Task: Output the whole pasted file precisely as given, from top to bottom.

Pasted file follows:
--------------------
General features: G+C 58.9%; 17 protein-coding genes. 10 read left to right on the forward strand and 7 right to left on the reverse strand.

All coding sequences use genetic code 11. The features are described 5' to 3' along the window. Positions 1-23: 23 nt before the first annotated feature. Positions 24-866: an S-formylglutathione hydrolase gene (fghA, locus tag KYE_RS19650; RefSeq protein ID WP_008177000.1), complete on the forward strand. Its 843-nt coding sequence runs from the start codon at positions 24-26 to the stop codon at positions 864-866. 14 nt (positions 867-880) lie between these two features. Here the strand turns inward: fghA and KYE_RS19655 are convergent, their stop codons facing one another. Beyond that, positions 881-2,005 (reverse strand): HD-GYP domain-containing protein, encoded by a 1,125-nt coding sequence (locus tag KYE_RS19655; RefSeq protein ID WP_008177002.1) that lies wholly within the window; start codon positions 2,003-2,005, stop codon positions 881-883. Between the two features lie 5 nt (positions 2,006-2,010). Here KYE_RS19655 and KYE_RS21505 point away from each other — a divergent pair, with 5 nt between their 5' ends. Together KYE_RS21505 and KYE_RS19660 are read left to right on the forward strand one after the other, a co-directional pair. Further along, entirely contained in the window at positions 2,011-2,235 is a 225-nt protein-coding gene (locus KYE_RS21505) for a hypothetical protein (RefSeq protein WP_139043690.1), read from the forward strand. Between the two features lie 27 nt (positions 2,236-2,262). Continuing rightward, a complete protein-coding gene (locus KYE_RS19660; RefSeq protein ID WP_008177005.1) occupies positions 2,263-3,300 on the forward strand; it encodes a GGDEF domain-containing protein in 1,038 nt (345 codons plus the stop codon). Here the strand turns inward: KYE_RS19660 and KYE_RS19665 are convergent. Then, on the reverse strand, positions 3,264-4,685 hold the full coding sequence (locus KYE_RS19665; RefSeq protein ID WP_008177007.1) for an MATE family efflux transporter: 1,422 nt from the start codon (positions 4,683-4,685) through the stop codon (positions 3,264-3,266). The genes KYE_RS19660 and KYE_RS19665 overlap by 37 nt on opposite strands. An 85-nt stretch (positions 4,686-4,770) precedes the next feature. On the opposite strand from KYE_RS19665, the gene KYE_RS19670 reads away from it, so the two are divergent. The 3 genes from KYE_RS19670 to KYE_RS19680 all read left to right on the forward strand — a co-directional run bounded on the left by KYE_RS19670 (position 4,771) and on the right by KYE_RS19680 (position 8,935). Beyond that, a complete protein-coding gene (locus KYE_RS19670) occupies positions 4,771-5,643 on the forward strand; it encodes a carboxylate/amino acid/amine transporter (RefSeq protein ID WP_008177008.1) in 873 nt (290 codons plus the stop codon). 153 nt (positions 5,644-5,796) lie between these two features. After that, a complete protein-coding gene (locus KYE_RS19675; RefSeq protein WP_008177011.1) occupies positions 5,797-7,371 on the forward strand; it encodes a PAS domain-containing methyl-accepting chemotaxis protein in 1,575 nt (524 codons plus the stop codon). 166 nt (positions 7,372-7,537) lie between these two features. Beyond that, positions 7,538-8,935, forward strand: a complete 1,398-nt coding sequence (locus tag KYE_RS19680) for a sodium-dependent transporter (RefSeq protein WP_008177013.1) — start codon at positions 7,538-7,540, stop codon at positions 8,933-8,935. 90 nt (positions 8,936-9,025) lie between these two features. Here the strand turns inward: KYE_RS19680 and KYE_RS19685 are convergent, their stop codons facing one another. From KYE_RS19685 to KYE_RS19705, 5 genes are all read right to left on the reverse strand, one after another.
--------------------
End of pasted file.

General features: G+C 58.9%; 17 protein-coding genes. 10 read left to right on the forward strand and 7 right to left on the reverse strand.

All coding sequences use genetic code 11. The features are described 5' to 3' along the window. Positions 1-23: 23 nt before the first annotated feature. Positions 24-866: an S-formylglutathione hydrolase gene (fghA, locus tag KYE_RS19650; RefSeq protein ID WP_008177000.1), complete on the forward strand. Its 843-nt coding sequence runs from the start codon at positions 24-26 to the stop codon at positions 864-866. 14 nt (positions 867-880) lie between these two features. Here the strand turns inward: fghA and KYE_RS19655 are convergent, their stop codons facing one another. Beyond that, positions 881-2,005 (reverse strand): HD-GYP domain-containing protein, encoded by a 1,125-nt coding sequence (locus tag KYE_RS19655; RefSeq protein ID WP_008177002.1) that lies wholly within the window; start codon positions 2,003-2,005, stop codon positions 881-883. Between the two features lie 5 nt (positions 2,006-2,010). Here KYE_RS19655 and KYE_RS21505 point away from each other — a divergent pair, with 5 nt between their 5' ends. Together KYE_RS21505 and KYE_RS19660 are read left to right on the forward strand one after the other, a co-directional pair. Further along, entirely contained in the window at positions 2,011-2,235 is a 225-nt protein-coding gene (locus KYE_RS21505) for a hypothetical protein (RefSeq protein WP_139043690.1), read from the forward strand. Between the two features lie 27 nt (positions 2,236-2,262). Continuing rightward, a complete protein-coding gene (locus KYE_RS19660; RefSeq protein ID WP_008177005.1) occupies positions 2,263-3,300 on the forward strand; it encodes a GGDEF domain-containing protein in 1,038 nt (345 codons plus the stop codon). Here the strand turns inward: KYE_RS19660 and KYE_RS19665 are convergent. Then, on the reverse strand, positions 3,264-4,685 hold the full coding sequence (locus KYE_RS19665; RefSeq protein ID WP_008177007.1) for an MATE family efflux transporter: 1,422 nt from the start codon (positions 4,683-4,685) through the stop codon (positions 3,264-3,266). The genes KYE_RS19660 and KYE_RS19665 overlap by 37 nt on opposite strands. An 85-nt stretch (positions 4,686-4,770) precedes the next feature. On the opposite strand from KYE_RS19665, the gene KYE_RS19670 reads away from it, so the two are divergent. The 3 genes from KYE_RS19670 to KYE_RS19680 all read left to right on the forward strand — a co-directional run bounded on the left by KYE_RS19670 (position 4,771) and on the right by KYE_RS19680 (position 8,935). Beyond that, a complete protein-coding gene (locus KYE_RS19670) occupies positions 4,771-5,643 on the forward strand; it encodes a carboxylate/amino acid/amine transporter (RefSeq protein ID WP_008177008.1) in 873 nt (290 codons plus the stop codon). 153 nt (positions 5,644-5,796) lie between these two features. After that, a complete protein-coding gene (locus KYE_RS19675; RefSeq protein WP_008177011.1) occupies positions 5,797-7,371 on the forward strand; it encodes a PAS domain-containing methyl-accepting chemotaxis protein in 1,575 nt (524 codons plus the stop codon). 166 nt (positions 7,372-7,537) lie between these two features. Beyond that, positions 7,538-8,935, forward strand: a complete 1,398-nt coding sequence (locus tag KYE_RS19680) for a sodium-dependent transporter (RefSeq protein WP_008177013.1) — start codon at positions 7,538-7,540, stop codon at positions 8,933-8,935. 90 nt (positions 8,936-9,025) lie between these two features. Here the strand turns inward: KYE_RS19680 and KYE_RS19685 are convergent, their stop codons facing one another. From KYE_RS19685 to KYE_RS19705, 5 genes are all read right to left on the reverse strand, one after another.